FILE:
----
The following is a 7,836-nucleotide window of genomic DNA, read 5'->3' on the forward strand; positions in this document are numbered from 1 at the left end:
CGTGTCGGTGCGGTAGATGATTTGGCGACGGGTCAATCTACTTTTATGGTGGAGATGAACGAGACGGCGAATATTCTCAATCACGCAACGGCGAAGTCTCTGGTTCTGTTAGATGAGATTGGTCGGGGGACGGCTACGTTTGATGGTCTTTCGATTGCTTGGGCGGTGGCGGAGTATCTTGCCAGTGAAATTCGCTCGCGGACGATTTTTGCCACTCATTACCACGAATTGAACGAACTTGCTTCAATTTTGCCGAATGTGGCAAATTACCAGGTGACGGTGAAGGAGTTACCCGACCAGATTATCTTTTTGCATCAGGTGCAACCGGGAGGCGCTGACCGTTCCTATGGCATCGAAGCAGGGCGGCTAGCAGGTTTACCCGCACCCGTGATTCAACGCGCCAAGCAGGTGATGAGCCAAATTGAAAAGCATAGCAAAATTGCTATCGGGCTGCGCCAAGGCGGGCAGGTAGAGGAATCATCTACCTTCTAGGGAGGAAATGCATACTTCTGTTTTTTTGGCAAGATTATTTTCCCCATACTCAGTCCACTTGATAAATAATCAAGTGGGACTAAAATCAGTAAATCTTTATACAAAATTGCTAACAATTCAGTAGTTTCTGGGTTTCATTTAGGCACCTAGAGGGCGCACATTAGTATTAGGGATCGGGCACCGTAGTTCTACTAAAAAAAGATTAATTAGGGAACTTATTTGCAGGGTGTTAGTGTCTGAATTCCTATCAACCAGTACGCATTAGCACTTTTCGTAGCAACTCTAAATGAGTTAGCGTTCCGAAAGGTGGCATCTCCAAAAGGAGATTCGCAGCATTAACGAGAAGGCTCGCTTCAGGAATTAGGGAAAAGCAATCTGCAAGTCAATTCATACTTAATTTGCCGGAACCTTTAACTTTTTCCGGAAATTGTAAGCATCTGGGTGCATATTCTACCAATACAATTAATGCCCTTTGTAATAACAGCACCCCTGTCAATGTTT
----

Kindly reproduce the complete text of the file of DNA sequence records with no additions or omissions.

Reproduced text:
The following is a 7,836-nucleotide window of genomic DNA, read 5'->3' on the forward strand; positions in this document are numbered from 1 at the left end:
CGTGTCGGTGCGGTAGATGATTTGGCGACGGGTCAATCTACTTTTATGGTGGAGATGAACGAGACGGCGAATATTCTCAATCACGCAACGGCGAAGTCTCTGGTTCTGTTAGATGAGATTGGTCGGGGGACGGCTACGTTTGATGGTCTTTCGATTGCTTGGGCGGTGGCGGAGTATCTTGCCAGTGAAATTCGCTCGCGGACGATTTTTGCCACTCATTACCACGAATTGAACGAACTTGCTTCAATTTTGCCGAATGTGGCAAATTACCAGGTGACGGTGAAGGAGTTACCCGACCAGATTATCTTTTTGCATCAGGTGCAACCGGGAGGCGCTGACCGTTCCTATGGCATCGAAGCAGGGCGGCTAGCAGGTTTACCCGCACCCGTGATTCAACGCGCCAAGCAGGTGATGAGCCAAATTGAAAAGCATAGCAAAATTGCTATCGGGCTGCGCCAAGGCGGGCAGGTAGAGGAATCATCTACCTTCTAGGGAGGAAATGCATACTTCTGTTTTTTTGGCAAGATTATTTTCCCCATACTCAGTCCACTTGATAAATAATCAAGTGGGACTAAAATCAGTAAATCTTTATACAAAATTGCTAACAATTCAGTAGTTTCTGGGTTTCATTTAGGCACCTAGAGGGCGCACATTAGTATTAGGGATCGGGCACCGTAGTTCTACTAAAAAAAGATTAATTAGGGAACTTATTTGCAGGGTGTTAGTGTCTGAATTCCTATCAACCAGTACGCATTAGCACTTTTCGTAGCAACTCTAAATGAGTTAGCGTTCCGAAAGGTGGCATCTCCAAAAGGAGATTCGCAGCATTAACGAGAAGGCTCGCTTCAGGAATTAGGGAAAAGCAATCTGCAAGTCAATTCATACTTAATTTGCCGGAACCTTTAACTTTTTCCGGAAATTGTAAGCATCTGGGTGCATATTCTACCAATACAATTAATGCCCTTTGTAATAACAGCACCCCTGTCAATGTTT